The practice of creating a brand name to conjure up in shoppers’ minds an idyllic, but entirely fictional, farm is the favoured sleight of hand of many supermarket retailers. It encourages customers to think, for example, of pigs snuffling around leafy fields instead of the far more harrowing steel and concrete reality of a crowded meat factory. While these activities have been roundly condemned and criticised, with the NFU even filing a formal complaint against one chain, they still persist.
In January this year, a British supermarket withdrew its own-brand, ‘everyday value’, wrapped, sliced loaf. In its place, at a similar price point of around 40p, is a near-identical loaf, marketed under the brand name ‘H W Nevill’. It made me wonder if the supermarket in question is now attempting to use a fake bakery name to convince shoppers to part with their dough? After all, its so-called ‘value’ loaf received no stars in a 2013 Guardian taste test, with the reviewer commenting that “the dough is awful, sour and claggy”, so perhaps it needed an image makeover.
On its website, the retailer boasts that, “back in 1872, Henry William Nevill founded his first bakery and started a proud baking tradition. Almost 150 years later, our hero bakers take their craft just as seriously as Henry did. Using only quality ingredients, they work through the night to create delicious bakery favourites for the whole family to enjoy.”
I decided to do a bit of digging around and found that Nevill did indeed begin as an independent company, with bakeries in Herne Hill, Acton and Leytonstone. But that was a long time ago. In the middle of the last century, it was gobbled up by industrial milling and baking giant Allied Bakeries, later to become Associated British Foods (ABF), now an even bigger behemoth that also owns Primark.
H W Nevill was first subsumed into Allied Bakeries’ Sunblest brand and Nevill was later dissolved altogether. This bakery is no more.
Mono- and diacetyl tartaric acid esters of mono- and diglycerides of fatty acids
A few more clicks and my internet search uncovered that the name – but only the name, not the company – H W Nevill was resurrected in March 2017, when ABF’s Grain Products division applied to use it as a trademark.
Going back to the supermarket’s marketing blurb, note the naming of an actual baker and the use of phrase “…a proud baking tradition”. Could this be a desperate attempt to claim a heritage for the new, additive-laden industrial loaves? The product bag goes as far as stating “first baked in 1872”. Is the retailer really trying to suggest to shoppers that their forty-or-so pence now buys them, not a mere “sour and claggy” own-brand ‘value’ loaf, but a branded product with an unbroken, noble history, produced by the same regional bakery that was founded by an upstanding, Victorian gent called Henry? I’m surprised we don’t see his bewhiskered face on the packaging…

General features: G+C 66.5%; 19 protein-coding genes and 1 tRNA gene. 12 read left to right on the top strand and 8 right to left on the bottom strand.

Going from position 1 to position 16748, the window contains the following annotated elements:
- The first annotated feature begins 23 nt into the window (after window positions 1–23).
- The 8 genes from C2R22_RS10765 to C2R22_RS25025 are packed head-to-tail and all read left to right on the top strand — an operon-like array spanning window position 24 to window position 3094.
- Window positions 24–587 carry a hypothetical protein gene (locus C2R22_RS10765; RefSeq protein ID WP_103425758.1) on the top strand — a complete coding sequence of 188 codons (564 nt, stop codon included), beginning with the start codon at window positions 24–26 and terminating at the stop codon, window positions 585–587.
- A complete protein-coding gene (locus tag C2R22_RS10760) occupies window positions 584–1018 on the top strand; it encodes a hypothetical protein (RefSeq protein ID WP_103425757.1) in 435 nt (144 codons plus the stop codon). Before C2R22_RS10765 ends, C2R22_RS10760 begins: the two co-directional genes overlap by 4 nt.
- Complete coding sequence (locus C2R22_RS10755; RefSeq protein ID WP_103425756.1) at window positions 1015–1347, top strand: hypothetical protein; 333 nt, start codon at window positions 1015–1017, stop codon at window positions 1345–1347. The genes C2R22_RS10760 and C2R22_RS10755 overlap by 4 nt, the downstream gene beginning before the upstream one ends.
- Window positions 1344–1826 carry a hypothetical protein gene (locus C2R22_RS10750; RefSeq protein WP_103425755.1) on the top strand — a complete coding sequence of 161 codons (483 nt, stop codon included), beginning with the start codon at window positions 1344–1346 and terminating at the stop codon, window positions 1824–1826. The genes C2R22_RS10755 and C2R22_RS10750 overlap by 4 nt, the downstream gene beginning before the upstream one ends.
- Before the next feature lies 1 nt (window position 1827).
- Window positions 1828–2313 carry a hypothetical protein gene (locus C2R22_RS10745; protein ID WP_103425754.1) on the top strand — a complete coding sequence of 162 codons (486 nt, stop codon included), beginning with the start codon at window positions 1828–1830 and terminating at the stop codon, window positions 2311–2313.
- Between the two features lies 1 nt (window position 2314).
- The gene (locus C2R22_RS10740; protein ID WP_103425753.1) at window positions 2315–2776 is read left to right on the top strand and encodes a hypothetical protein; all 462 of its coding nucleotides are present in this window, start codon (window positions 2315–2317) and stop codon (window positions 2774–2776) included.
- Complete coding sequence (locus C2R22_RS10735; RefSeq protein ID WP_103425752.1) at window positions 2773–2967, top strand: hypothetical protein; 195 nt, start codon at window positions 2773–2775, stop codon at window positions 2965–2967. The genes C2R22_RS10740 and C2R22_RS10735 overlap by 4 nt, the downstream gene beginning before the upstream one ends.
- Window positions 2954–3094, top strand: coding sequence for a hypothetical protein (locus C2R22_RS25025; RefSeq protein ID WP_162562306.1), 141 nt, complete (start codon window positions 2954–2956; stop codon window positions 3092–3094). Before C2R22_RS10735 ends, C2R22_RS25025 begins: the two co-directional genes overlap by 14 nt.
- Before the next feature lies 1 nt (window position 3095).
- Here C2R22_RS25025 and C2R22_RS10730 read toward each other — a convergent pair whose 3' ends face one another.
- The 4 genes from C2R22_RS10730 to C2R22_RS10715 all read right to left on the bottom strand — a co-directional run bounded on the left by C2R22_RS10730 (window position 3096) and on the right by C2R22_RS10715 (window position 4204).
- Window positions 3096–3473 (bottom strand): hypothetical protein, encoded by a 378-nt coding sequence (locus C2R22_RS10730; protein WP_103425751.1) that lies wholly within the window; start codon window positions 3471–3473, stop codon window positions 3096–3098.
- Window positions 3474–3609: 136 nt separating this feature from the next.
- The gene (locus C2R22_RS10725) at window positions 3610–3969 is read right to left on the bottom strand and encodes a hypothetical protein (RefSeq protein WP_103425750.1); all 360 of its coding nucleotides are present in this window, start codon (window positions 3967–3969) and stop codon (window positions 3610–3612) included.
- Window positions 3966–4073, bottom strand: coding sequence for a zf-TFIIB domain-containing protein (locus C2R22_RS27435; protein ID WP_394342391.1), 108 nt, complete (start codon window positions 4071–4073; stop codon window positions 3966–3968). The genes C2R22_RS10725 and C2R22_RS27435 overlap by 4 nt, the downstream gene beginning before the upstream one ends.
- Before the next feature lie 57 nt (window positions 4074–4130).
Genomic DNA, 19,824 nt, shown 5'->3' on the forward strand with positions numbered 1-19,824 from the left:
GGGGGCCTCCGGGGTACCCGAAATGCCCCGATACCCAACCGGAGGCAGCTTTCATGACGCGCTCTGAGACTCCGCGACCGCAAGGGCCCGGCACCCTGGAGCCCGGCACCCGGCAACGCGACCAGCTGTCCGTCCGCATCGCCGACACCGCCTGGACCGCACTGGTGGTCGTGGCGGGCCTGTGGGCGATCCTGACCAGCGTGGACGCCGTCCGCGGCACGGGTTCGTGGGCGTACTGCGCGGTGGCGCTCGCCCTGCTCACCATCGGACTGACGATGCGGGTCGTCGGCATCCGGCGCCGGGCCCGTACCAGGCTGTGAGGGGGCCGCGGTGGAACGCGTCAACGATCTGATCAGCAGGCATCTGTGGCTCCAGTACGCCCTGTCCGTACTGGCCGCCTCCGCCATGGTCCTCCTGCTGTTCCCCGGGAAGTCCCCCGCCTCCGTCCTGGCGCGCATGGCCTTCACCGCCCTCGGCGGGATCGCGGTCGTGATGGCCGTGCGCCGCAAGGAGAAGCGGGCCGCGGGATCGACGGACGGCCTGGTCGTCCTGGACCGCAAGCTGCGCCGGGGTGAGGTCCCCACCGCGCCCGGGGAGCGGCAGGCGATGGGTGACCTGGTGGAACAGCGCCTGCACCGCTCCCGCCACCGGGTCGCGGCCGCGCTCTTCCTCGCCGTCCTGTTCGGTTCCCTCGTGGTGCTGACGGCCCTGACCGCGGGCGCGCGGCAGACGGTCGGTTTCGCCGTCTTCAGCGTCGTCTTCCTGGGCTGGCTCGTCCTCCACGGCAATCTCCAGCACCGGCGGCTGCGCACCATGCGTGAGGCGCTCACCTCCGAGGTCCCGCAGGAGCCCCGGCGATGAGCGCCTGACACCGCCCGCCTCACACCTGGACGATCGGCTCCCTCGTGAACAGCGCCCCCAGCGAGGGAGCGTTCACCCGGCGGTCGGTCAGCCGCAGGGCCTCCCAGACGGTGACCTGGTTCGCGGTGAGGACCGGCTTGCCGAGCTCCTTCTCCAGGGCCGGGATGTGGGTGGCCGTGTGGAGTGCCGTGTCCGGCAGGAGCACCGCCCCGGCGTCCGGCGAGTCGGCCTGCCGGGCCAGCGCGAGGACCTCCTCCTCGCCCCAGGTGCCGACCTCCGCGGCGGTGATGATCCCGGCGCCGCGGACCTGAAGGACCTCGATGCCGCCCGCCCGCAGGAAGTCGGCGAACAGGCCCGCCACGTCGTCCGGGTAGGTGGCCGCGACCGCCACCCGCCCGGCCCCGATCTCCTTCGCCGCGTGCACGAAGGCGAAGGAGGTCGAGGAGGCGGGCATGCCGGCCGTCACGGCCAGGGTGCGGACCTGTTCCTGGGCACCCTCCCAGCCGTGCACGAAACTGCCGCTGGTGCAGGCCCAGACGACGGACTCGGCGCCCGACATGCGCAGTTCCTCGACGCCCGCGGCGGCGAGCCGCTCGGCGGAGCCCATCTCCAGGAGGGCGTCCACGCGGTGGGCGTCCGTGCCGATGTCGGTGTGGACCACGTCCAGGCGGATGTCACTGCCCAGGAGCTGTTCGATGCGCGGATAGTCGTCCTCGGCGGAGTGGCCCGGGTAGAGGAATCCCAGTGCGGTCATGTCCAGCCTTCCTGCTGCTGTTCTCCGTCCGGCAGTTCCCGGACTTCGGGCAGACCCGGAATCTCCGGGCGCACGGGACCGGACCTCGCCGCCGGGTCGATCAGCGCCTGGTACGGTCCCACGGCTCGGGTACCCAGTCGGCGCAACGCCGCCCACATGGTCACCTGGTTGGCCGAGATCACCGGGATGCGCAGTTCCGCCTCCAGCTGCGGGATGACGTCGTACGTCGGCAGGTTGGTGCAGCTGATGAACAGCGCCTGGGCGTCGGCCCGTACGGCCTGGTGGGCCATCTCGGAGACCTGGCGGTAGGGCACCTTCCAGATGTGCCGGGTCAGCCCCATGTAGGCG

The supermarket also claims “our hero bakers” use “only quality ingredients”. Only? In common with many industrial loaves, these loaves are actually made using a number of artificial additives as well. They include mono- and diacetyl tartaric acid esters of mono- and diglycerides of fatty acids (also known as DATEM or E472e), and the preservative calcium propionate. Do these sound like ‘quality ingredients’ to you?
As for ‘craft’, how – by any definition – can the machine operators on a loaf production line be considered craft bakers? In my job as Real Bread Campaign coordinator, I have been leading the fight for an Honest Crust Act that would provide a legal definition for ‘craft’, ‘artisan’, ‘sourdough’ and many other terms related to baking. Such an Act would help to protect shoppers, and small bakeries, from the effects of misleading marketing.
Make no mistake about this new supermarket product. It is definitely not the bread “first baked in 1872”, if indeed it should be called bread at all. It is a cheap industrial loaf, manufactured using a variant of the high-speed, additive-reliant, ‘no-time’ Chorleywood Process, unleashed nearly 90 years later in 1961, and consequently unknown to Mr. Nevill. Some of the artificial additives (I’m looking at you, DATEM) that ABF uses were introduced even more recently. This product is not crafted by bakers of the independent company that Henry Nevill founded. In fact, it is not crafted at all. It is churned out, untouched by human hands, on the computer-controlled factory production lines of one of the country’s largest industrial loaf fabricators.
While sales of the industrial, wrapped, sliced loaf have been in general decline for decades, interest in ‘Real Bread’ is growing. As a spokesperson for a food trends company predicting a decline in the low/no-carbs diet fad told the Daily Telegraph on 18 December 2017, “it’s all about [foods] that are crafted, have heritage and time put in to them. It’s ancient grains and sourdoughs and artisan pastas.” Hmm, ‘craft’ and ‘heritage’? Now who have I seen using that sort of language recently?
As we at the Real Bread Campaign always say, not all loaves are created equal. We believe that there are ways to make bread better for us, better for our communities and better for the planet.
Shoppers looking for a loaf with integrity – one that truly has been crafted, without the use of artificial additives, by a genuine artisan baker, working for a small business that helps to create more jobs locally and keep your high street alive – should turn to the Real Bread Finder.
Another way to be sure of what you are eating and feeding to you family is to BIY – bake it yourself – at home, by machine or by hand. You can find discounts on baking classes, ingredients, equipment and more, on the Real Bread Campaign website.
I do hope that you will join the floury fun!
The 10th annual, international #RealBreadWeek runs from 24 February to 4 March 2017.
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